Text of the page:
After not hearing from him for a long while, he finally called me, and we got together.
He had contracted a neurological disease that runs in his family.
I felt horrible for him, but he waited more than a year to call me.
We had drifted apart by this time, so I understand the gap in contact.
However, I feel some guilt that over the past couple of years I haven't reached out.
My wife says that both he or his family could also have reached out to me.
He knows that I have been through rough times.
Should I continue to feel guilty?
Guilty: Don’t ask if you “should” feel guilty. You feel guilty. Your dilemma now is what to do about it.
I have a theory that our guilt is a tool whose real purpose is to ratchet — or alter — our behavior. What is your guilt going to teach you?
Your less-rational mind is telling you that if you had been in closer touch, or perhaps been a better friend to him, then maybe the outcome would have been different. At the very least, you would have known about it sooner and perhaps chosen to keep in closer touch.
What you should not do is to blame your friend for not getting in touch with you. He has a lot going on. When he was ready, he did reach out to you.
Some people react poorly when faced with others’ challenging illnesses. They double-down on their guilt — and run away. Don’t be that guy. Let your guilt lead you toward a better friendship. When you do, you’ll feel better.
Dear Amy: I grew up in an abusive household.
I realized at some point that most (if not all) of my relationships, sexual and otherwise, were with individuals who demeaned and abused me.
I had this realization when I was 39 and started disconnecting from these individuals.
Now I'm 42. I've retained contact with only three individuals from my past, but I realized after the pandemic started (when my mind gained even more clarity) that even these very minimal connections were fraught with jealousy (theirs, not mine), and one individual was constantly angry.
I stopped reaching out to her because I couldn't handle so much negativity, and then she got angry at me for not returning her text messages.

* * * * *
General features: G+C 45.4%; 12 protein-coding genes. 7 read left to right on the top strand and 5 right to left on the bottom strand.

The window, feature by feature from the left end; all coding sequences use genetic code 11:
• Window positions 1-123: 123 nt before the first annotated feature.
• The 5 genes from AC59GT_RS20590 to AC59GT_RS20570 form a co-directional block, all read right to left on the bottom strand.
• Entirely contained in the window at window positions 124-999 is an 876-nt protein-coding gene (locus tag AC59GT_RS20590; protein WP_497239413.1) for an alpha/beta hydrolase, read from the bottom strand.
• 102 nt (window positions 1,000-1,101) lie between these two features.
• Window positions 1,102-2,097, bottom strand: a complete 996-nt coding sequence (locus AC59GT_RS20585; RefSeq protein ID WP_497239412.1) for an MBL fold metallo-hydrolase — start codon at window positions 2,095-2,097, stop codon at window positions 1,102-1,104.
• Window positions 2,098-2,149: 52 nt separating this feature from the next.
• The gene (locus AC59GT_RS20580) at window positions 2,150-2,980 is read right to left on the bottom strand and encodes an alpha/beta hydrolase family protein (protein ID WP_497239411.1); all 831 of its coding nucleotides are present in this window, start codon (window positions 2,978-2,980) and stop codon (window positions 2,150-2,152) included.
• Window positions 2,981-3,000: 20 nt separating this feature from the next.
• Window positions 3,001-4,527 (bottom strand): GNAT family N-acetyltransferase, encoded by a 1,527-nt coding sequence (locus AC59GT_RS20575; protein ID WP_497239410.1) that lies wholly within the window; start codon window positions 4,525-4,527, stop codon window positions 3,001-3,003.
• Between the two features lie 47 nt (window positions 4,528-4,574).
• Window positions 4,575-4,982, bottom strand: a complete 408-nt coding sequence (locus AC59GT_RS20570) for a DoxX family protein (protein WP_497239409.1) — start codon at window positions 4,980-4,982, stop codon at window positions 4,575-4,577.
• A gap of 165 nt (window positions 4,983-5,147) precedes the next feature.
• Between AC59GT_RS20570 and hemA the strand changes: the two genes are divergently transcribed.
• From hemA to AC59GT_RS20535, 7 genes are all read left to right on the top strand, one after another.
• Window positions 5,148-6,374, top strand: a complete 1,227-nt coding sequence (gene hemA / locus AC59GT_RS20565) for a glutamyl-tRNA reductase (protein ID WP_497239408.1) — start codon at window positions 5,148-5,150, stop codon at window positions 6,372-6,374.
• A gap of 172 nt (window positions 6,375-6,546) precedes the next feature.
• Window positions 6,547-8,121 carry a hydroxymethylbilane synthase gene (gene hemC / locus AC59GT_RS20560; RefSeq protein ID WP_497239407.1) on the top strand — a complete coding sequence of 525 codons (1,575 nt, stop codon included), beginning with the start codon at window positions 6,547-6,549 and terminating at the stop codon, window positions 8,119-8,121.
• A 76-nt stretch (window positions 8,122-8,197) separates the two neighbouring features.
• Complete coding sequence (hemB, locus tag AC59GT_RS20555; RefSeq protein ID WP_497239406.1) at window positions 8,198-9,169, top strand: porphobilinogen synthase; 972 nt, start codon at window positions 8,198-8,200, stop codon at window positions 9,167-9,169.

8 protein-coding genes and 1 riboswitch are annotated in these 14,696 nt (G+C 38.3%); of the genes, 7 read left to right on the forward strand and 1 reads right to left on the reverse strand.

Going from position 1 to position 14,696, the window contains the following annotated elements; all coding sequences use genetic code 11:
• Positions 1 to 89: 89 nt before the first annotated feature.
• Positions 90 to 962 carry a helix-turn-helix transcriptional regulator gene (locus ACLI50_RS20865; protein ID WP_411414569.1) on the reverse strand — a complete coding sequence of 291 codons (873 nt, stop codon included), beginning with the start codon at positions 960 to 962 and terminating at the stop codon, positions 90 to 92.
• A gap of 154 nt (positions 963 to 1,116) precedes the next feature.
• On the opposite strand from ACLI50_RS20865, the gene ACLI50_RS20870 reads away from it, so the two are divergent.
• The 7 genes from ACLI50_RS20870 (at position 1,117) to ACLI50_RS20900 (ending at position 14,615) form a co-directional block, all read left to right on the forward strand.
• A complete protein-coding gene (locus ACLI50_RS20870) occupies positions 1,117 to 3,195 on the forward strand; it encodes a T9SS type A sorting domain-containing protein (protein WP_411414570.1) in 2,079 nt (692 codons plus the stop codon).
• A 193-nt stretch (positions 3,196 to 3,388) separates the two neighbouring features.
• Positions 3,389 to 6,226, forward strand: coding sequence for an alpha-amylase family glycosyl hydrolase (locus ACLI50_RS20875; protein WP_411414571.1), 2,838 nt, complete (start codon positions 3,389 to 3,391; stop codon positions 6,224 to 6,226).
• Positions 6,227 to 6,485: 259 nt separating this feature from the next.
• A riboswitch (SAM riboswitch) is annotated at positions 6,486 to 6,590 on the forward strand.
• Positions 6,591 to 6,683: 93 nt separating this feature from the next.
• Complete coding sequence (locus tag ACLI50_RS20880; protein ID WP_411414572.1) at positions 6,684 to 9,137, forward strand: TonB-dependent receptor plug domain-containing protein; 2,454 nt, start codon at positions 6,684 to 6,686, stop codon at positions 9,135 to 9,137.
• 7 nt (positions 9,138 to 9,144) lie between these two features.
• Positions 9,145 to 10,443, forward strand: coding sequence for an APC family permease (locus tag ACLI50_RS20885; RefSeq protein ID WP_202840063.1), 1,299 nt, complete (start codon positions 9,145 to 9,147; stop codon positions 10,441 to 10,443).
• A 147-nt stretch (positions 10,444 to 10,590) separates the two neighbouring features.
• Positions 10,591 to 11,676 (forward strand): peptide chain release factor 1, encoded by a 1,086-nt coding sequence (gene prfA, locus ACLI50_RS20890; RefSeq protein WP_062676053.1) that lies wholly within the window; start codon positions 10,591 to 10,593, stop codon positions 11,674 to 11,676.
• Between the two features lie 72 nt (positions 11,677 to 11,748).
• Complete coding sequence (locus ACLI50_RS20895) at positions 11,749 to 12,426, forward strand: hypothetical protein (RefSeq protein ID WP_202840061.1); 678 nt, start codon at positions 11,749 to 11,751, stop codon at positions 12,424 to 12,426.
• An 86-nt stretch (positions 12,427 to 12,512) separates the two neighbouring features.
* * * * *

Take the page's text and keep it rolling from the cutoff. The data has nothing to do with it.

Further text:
I realize that I need to sever myself from my past.
I see that the relationships I've created up are all connected to feeling unworthy and needing affirmation from an outside source.
I no longer have this need.
I know I sound delusional, but I'm feeling sad to say goodbye to my past (as horrible as it may be) because it's like a death, even though I know it will be a freeing experience.
I guess I'm writing to you because I needed to hear myself say it.
— Ready to Shed My Skin
Ready to Shed My Skin: I think it’s natural to mourn the passing of your previous identity. Shedding skin (as you put it) can be painful and destabilizing.
Watch a butterfly emerge from a cocoon some time. Before the liberation, comes the discomfort.
I hear from so many people who stay trapped in toxic or abusive relationships because they are afraid to be alone. But — as you know — there is no loneliness quite like the loneliness you feel when you are with people who degrade you.
Go forth and start anew!
Dear Amy: "Old Veteran" claimed to be a Vietnam vet who is uncomfortable when people say, "Thank you for your service."
This man claimed that veterans were spit on, called "baby killer," etc.
This is a widely known urban myth. I was shocked that you didn't call him on it.
Upset: I was a child during the Vietnam era, and while I can’t verify returning veterans being spit on, I do know that returning soldiers were not always treated well, which is why I believe that civilians now go out of their way to thank members of the military for their service.
2021 by Amy Dickinson distributed by Tribune Content Agency